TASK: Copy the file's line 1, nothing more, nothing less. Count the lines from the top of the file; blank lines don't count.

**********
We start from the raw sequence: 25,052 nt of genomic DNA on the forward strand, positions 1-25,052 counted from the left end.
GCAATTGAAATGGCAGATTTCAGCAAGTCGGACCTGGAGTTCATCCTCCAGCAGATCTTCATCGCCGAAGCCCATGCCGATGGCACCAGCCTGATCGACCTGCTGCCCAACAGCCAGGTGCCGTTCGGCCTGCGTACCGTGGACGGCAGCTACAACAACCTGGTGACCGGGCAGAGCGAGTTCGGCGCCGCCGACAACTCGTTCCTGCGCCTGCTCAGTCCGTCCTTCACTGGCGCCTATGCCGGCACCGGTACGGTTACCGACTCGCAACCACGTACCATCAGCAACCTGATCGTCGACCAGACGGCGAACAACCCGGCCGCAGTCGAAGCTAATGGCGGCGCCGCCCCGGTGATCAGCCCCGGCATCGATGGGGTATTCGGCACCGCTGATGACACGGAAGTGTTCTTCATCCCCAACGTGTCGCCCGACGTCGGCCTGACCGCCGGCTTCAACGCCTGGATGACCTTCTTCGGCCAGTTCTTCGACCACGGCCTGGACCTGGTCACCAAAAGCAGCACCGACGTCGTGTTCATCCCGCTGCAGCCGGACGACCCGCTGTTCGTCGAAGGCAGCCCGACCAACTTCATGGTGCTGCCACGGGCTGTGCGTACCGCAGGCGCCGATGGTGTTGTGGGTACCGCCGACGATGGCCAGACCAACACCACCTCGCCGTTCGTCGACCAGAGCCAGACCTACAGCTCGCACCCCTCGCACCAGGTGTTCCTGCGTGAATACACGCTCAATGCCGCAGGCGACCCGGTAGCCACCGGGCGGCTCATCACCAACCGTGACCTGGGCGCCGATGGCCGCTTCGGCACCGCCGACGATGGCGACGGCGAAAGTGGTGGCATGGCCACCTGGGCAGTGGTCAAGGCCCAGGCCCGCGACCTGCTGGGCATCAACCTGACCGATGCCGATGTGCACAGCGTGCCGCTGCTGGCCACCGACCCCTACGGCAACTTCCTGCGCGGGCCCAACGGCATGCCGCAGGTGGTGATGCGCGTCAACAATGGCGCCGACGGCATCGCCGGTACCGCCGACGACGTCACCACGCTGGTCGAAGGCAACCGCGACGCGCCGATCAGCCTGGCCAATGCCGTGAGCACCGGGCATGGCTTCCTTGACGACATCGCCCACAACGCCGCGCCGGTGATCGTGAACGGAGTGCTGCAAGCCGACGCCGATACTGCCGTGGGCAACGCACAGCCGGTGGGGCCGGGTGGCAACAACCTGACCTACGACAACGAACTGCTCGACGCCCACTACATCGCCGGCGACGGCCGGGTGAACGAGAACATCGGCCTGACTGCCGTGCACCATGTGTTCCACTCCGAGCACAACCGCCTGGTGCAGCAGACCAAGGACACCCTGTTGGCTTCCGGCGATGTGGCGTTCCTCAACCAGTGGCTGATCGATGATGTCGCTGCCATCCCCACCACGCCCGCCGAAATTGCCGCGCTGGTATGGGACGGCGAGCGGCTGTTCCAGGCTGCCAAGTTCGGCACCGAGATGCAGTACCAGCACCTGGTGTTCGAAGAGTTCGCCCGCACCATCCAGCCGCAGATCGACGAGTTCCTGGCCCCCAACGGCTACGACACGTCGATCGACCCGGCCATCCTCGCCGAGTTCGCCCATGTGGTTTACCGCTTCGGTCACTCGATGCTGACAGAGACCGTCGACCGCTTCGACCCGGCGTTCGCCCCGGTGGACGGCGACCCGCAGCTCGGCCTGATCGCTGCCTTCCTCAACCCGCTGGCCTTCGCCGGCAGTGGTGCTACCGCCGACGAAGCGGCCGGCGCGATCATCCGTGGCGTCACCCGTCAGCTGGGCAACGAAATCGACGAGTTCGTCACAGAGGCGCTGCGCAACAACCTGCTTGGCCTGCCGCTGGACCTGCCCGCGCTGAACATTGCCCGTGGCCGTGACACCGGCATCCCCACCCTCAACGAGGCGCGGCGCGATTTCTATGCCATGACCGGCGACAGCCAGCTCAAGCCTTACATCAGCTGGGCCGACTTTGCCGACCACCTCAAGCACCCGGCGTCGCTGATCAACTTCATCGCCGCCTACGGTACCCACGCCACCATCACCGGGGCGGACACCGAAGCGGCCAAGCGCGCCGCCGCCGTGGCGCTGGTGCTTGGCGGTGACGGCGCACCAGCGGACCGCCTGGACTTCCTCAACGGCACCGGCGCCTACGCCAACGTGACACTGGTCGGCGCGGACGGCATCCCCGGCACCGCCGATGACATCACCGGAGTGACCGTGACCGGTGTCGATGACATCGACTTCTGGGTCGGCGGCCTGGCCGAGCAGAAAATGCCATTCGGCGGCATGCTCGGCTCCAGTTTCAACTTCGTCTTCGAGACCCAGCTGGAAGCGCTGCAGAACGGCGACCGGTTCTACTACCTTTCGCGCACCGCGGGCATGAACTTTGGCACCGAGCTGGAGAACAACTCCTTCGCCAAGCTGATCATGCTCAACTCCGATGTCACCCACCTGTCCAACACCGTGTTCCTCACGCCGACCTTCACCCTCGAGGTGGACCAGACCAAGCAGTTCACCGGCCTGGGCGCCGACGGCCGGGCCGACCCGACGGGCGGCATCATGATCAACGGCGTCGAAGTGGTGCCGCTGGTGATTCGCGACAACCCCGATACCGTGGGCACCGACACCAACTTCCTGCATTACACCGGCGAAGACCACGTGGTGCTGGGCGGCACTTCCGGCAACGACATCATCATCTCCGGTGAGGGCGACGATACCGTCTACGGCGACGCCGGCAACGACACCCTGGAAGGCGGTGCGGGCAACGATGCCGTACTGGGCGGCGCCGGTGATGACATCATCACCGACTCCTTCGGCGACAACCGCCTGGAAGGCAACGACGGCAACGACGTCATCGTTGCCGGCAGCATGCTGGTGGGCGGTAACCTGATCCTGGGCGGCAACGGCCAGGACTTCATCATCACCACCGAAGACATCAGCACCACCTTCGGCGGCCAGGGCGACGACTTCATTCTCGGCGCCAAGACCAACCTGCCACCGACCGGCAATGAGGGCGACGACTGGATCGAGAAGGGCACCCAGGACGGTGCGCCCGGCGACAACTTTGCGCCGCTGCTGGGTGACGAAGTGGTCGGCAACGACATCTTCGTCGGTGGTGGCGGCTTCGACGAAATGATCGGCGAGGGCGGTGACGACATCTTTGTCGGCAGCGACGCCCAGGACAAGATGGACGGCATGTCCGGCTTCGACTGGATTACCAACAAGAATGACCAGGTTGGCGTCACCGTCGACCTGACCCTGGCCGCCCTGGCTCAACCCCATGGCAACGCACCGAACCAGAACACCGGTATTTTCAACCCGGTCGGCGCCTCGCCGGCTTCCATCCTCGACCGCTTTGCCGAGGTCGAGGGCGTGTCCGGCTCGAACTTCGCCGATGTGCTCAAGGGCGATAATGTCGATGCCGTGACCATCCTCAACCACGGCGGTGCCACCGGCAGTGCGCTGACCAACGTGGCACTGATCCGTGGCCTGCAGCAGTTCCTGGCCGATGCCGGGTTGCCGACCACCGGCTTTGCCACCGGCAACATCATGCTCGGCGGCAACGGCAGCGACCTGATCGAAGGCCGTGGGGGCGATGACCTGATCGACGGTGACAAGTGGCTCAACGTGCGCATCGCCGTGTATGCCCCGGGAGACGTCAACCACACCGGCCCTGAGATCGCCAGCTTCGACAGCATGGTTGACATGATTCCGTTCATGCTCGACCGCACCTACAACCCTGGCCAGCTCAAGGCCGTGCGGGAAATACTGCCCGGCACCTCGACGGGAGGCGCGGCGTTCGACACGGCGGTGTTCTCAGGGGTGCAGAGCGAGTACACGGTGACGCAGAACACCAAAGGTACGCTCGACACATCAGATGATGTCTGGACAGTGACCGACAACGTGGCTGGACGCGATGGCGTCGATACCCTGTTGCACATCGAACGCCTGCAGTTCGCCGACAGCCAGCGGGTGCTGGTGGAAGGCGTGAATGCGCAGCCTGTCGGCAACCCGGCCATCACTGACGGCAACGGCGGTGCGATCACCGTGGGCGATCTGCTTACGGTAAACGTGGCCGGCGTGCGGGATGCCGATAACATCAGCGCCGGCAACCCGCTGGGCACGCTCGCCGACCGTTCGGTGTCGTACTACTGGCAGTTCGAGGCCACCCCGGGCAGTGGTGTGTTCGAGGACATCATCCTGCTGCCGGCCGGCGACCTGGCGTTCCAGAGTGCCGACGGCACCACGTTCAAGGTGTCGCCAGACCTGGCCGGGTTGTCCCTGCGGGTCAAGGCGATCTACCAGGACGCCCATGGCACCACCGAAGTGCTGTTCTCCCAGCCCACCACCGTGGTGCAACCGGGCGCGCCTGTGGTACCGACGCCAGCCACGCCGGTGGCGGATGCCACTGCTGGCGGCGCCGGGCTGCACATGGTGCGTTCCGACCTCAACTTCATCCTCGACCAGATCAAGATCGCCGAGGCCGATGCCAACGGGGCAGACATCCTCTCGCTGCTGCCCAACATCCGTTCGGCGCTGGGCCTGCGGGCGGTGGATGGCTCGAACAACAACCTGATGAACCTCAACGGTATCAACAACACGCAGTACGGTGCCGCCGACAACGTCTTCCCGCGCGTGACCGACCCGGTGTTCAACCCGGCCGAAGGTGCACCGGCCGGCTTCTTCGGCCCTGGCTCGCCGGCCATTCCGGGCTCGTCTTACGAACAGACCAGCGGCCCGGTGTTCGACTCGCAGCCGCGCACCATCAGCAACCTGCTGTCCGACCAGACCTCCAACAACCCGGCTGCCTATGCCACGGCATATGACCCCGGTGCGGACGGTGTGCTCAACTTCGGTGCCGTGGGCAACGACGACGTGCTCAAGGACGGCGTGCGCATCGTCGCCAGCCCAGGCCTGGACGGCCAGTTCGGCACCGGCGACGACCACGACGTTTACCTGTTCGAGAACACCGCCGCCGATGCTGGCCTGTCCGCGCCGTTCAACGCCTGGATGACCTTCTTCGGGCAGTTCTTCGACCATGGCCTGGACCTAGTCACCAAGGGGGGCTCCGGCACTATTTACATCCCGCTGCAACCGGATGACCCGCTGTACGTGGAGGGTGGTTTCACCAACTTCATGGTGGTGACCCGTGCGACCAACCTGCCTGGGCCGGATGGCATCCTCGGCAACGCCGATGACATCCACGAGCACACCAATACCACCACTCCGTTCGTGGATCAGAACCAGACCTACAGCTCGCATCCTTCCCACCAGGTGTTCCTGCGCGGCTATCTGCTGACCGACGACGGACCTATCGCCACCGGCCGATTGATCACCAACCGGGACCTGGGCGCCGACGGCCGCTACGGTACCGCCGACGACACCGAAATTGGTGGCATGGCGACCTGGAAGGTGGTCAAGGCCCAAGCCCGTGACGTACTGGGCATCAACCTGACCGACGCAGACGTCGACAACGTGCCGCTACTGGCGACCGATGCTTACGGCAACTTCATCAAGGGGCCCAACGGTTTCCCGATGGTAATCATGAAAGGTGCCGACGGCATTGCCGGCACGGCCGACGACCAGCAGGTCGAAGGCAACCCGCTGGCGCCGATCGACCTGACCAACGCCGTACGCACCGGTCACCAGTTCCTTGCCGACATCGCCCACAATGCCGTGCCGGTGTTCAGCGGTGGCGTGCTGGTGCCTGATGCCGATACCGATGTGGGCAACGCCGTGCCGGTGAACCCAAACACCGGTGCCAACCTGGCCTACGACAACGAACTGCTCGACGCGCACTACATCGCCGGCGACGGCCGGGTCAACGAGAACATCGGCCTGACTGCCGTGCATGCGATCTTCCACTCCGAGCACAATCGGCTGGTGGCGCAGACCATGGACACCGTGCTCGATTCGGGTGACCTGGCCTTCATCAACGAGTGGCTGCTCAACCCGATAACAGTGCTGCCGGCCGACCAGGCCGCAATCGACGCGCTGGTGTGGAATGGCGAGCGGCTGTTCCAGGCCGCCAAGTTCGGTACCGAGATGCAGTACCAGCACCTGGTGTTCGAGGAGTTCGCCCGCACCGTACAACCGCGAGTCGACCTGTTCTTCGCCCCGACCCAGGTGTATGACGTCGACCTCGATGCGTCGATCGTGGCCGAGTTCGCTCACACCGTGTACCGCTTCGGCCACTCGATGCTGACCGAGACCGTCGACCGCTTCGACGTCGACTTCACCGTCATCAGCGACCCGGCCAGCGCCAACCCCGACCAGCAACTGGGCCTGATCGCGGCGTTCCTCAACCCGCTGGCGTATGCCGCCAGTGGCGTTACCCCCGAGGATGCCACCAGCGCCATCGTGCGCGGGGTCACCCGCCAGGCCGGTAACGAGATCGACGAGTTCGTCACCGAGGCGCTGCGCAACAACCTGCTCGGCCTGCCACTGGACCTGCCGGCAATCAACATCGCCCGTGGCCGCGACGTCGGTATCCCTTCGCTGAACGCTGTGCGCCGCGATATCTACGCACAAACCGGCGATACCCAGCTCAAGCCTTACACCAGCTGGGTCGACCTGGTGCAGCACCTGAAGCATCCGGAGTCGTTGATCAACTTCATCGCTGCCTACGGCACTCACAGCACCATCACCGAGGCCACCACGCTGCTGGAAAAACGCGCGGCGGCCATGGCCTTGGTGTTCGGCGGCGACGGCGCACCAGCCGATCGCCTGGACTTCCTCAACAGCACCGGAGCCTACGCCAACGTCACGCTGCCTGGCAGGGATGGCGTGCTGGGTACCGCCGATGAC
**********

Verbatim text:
We start from the raw sequence: 25,052 nt of genomic DNA on the forward strand, positions 1-25,052 counted from the left end.